Last week, Steven Soderbergh did something very cool: He took Raiders of the Lost Ark (read the script) and removed all of the color and all of the sound. He then laid a groovy electronica soundtrack over the whole thing for some mood music. The result is an amazing class in staging.
One of the hardest things to do as a screenwriter is to get across a sense of how you think a particular shot should look without adding in camera angles — something you should almost never do. Mastering this skill is tough, but it’s worth the effort, because effectively staging a scene can add a new level of drama, comedy, or interest. This task ultimately falls on the director and his cinematographer, but the clever screenwriter gets to add in their say first.
Imagine, for example, a scene in which two people are sitting in a living room having a passive aggressive argument. The dialogue is sharp, but the shot is stagnant. Now imagine the scene introduced like this: “Steve and Carol stew on opposite ends of their over-sized couch. Overhead, the whirring blades of the ceiling fan cut through the thick air.” This isn’t a perfect example, but you get the idea.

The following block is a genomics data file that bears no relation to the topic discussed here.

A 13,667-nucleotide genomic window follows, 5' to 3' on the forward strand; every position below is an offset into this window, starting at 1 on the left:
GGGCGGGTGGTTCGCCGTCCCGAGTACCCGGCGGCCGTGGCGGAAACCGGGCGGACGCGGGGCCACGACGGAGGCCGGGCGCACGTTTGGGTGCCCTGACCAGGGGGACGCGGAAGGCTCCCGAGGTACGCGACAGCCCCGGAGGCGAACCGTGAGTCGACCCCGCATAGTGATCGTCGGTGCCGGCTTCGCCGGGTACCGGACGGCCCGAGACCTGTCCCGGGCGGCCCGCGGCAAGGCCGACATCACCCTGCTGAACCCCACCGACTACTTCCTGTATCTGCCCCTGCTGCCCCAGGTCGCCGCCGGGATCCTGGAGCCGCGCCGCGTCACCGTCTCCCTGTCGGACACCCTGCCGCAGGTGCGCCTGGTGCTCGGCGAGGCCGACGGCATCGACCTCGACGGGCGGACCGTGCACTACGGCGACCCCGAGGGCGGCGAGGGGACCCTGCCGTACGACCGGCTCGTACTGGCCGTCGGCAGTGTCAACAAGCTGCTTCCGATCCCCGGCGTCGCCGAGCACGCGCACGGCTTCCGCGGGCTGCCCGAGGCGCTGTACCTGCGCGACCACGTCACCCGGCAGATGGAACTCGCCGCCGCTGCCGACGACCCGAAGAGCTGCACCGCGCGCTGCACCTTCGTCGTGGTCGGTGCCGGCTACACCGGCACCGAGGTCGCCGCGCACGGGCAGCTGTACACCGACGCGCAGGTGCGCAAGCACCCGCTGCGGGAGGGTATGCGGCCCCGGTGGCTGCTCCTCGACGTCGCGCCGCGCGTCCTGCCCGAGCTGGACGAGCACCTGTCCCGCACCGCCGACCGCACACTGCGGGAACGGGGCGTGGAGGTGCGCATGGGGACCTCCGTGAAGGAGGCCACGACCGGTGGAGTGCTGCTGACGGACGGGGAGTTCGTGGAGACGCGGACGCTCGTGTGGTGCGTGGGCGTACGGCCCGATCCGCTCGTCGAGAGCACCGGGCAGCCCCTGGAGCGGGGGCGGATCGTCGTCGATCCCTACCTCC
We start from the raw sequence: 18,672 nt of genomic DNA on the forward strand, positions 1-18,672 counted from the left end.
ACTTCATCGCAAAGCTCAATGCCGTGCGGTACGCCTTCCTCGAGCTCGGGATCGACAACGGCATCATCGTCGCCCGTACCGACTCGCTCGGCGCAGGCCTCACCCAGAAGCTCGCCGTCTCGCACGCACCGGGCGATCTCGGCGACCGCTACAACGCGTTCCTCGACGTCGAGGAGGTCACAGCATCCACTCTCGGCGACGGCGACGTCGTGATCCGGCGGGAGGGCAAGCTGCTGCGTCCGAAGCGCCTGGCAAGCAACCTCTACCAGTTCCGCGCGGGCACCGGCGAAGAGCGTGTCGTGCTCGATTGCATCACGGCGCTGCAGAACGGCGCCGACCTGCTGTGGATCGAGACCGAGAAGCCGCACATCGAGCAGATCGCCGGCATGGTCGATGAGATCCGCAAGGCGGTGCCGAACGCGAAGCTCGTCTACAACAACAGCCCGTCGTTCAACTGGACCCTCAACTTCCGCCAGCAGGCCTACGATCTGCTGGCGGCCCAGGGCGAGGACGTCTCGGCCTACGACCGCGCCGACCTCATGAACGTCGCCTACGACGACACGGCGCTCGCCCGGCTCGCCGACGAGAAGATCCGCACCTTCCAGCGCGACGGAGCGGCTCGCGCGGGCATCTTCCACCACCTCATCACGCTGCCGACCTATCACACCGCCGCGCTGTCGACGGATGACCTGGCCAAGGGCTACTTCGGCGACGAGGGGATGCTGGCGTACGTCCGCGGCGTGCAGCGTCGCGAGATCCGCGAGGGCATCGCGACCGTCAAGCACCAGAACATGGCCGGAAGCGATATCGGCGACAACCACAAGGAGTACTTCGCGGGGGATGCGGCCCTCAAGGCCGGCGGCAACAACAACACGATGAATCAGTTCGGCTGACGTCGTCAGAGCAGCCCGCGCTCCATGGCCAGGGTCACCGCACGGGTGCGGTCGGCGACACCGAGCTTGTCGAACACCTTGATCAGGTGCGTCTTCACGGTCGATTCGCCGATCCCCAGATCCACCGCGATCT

But back to Raiders of the Lost Ark. Watch just a few minutes and you’ll be hooked. You’ll notice things you never noticed before, like how dramatic it is when Indiana’s face is revealed for the first time after we’ve been following him around for three minutes. Or how tension is built by shooting the adventurers through thick brush, giving the impression that they are being watched… Bryan Curtis outlined more lessons from this cut of Raiders over on Grantland.
As Soderbergh puts it:
I value the ability to stage something well because when it’s done well its pleasures are huge, and most people don’t do it well, which indicates it must not be easy to master (it’s frightening how many opportunities there are to do something wrong in a sequence or a group of scenes. Minefields EVERYWHERE. Fincher said it: there’s potentially a hundred different ways to shoot something but at the end of the day there’s really only two, and one of them is wrong). Of course understanding story, character, and performance are crucial to directing well, but I operate under the theory a movie should work with the sound off, and under that theory, staging becomes paramount.
Beware: You can spend a whole day watching this film, then watching it while reading the script. Watch Steven Soderbergh’s Raiders here.